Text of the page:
The perception of the terminally ill and of the approaching death of the patient has undergone a significant change over the past two decades. Previously, physicians and all the staff taking care of the patient were setting a single goal of healing the patient regardless of the complexity of illness, and the imminent death as a result of a disease was seen as a failure – primarily for the physician in charge. Today, however, it has become clearer that – for certain diseases and their fatal stages – the approach to the care system should change and palliative care should be provided [1]. Israel’s healthcare system is not sufficiently prepared for such a change, especially in all that relates to the training of specialised personnel – of both medical and ancillary professions – who could provide professional palliative care working within an interdisciplinary team [2]. In the light of the above, attention should be paid to the training of specialised personnel to work with terminally ill patients, provide diverse palliative care, and support the patient’s family.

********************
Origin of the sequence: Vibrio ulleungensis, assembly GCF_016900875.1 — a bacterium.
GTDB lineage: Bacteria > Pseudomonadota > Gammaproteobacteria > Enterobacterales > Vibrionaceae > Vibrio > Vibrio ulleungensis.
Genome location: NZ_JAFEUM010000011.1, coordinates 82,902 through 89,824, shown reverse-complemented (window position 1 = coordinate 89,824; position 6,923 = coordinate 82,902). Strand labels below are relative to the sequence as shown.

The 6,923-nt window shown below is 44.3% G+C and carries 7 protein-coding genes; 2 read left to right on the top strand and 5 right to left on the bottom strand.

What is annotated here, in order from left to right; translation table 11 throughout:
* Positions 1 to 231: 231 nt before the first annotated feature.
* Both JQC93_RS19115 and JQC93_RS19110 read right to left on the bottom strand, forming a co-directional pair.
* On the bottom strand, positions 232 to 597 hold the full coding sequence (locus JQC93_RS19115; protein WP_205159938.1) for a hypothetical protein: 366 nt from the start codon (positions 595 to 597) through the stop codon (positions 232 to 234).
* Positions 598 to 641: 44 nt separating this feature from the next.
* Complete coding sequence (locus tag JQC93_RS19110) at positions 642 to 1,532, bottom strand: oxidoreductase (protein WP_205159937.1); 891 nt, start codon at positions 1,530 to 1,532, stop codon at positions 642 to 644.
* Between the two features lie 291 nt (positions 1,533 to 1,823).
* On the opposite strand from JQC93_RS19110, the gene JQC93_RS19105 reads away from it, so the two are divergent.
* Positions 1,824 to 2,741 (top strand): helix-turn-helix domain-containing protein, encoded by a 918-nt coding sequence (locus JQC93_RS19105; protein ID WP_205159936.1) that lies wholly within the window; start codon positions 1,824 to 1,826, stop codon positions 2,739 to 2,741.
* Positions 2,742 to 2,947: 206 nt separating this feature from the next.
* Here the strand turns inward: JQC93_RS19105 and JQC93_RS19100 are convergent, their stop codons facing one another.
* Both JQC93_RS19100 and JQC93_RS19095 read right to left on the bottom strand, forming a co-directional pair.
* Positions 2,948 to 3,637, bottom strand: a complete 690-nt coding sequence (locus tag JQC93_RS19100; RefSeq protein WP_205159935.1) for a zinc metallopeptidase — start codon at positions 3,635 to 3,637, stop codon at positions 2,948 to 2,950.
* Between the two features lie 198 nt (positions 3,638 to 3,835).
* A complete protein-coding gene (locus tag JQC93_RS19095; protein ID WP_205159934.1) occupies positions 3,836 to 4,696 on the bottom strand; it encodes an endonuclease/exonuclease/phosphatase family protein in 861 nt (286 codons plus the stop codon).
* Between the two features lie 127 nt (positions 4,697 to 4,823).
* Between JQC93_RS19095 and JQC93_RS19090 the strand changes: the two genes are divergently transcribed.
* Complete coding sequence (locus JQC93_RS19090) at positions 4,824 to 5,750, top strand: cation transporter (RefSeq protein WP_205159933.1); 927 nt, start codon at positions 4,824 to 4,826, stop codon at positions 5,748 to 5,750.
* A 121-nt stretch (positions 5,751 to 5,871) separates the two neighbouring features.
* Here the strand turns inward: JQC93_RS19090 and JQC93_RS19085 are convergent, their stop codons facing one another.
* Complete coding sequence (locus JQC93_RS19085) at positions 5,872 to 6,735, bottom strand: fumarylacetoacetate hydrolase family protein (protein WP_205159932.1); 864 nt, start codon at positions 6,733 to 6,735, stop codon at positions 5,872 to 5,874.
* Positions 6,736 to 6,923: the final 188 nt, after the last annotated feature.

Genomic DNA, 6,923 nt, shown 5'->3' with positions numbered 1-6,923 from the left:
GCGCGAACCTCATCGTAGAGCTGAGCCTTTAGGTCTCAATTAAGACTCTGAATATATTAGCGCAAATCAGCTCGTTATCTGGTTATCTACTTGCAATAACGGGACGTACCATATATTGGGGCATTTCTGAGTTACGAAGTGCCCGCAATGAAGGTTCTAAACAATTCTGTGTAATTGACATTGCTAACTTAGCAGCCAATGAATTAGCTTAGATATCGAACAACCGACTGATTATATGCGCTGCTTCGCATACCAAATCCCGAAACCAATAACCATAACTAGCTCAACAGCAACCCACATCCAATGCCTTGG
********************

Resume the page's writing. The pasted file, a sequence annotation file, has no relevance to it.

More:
The medical staff and employees attending the terminally ill should be trained to provide palliativecare at the level of the highest standards and meet the complex needs and requirements of patients and their relatives, irrespective of the nature of disease or the patient’s condition [3]. Palliative care today has reached a level of development that has allowed it to become an independent specialty. In this regard, attention should be paid to the appropriate training of specialists, such as physicians, nurses, and social workers that make up the core of the interdisciplinary team providing palliative care. Moreover, the preparatory educational programme should be developed for professionals working in interdisciplinary teams on a temporary basis, such as physical therapists, speech therapists, occupational therapists, and others.